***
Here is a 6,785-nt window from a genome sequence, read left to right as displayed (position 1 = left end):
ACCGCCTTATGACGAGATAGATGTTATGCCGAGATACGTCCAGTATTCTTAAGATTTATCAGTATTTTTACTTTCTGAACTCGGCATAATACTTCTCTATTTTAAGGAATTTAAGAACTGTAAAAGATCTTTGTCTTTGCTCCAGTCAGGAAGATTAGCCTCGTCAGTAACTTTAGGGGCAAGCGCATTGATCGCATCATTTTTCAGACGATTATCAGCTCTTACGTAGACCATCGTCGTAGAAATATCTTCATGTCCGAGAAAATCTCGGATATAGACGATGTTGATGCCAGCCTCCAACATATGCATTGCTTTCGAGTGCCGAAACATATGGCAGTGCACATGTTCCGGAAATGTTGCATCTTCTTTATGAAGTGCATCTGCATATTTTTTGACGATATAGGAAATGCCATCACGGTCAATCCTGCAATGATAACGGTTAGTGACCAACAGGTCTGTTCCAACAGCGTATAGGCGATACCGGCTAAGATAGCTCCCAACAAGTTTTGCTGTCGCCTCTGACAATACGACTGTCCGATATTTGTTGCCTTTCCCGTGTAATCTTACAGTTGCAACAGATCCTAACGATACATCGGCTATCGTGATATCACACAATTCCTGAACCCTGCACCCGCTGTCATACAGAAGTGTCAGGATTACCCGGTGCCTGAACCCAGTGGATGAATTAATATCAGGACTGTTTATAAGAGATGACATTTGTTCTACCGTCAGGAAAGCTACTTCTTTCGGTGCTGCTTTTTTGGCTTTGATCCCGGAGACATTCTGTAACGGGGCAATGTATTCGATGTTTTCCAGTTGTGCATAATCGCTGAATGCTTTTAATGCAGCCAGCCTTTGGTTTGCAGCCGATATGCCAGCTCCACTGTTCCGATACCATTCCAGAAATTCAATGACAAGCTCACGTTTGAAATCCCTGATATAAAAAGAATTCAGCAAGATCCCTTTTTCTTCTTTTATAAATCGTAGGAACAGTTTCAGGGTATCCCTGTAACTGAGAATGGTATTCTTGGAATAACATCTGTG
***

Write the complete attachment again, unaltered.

Here is a 6,785-nt window from a genome sequence, read left to right as displayed (position 1 = left end):
ACCGCCTTATGACGAGATAGATGTTATGCCGAGATACGTCCAGTATTCTTAAGATTTATCAGTATTTTTACTTTCTGAACTCGGCATAATACTTCTCTATTTTAAGGAATTTAAGAACTGTAAAAGATCTTTGTCTTTGCTCCAGTCAGGAAGATTAGCCTCGTCAGTAACTTTAGGGGCAAGCGCATTGATCGCATCATTTTTCAGACGATTATCAGCTCTTACGTAGACCATCGTCGTAGAAATATCTTCATGTCCGAGAAAATCTCGGATATAGACGATGTTGATGCCAGCCTCCAACATATGCATTGCTTTCGAGTGCCGAAACATATGGCAGTGCACATGTTCCGGAAATGTTGCATCTTCTTTATGAAGTGCATCTGCATATTTTTTGACGATATAGGAAATGCCATCACGGTCAATCCTGCAATGATAACGGTTAGTGACCAACAGGTCTGTTCCAACAGCGTATAGGCGATACCGGCTAAGATAGCTCCCAACAAGTTTTGCTGTCGCCTCTGACAATACGACTGTCCGATATTTGTTGCCTTTCCCGTGTAATCTTACAGTTGCAACAGATCCTAACGATACATCGGCTATCGTGATATCACACAATTCCTGAACCCTGCACCCGCTGTCATACAGAAGTGTCAGGATTACCCGGTGCCTGAACCCAGTGGATGAATTAATATCAGGACTGTTTATAAGAGATGACATTTGTTCTACCGTCAGGAAAGCTACTTCTTTCGGTGCTGCTTTTTTGGCTTTGATCCCGGAGACATTCTGTAACGGGGCAATGTATTCGATGTTTTCCAGTTGTGCATAATCGCTGAATGCTTTTAATGCAGCCAGCCTTTGGTTTGCAGCCGATATGCCAGCTCCACTGTTCCGATACCATTCCAGAAATTCAATGACAAGCTCACGTTTGAAATCCCTGATATAAAAAGAATTCAGCAAGATCCCTTTTTCTTCTTTTATAAATCGTAGGAACAGTTTCAGGGTATCCCTGTAACTGAGAATGGTATTCTTGGAATAACATCTGTG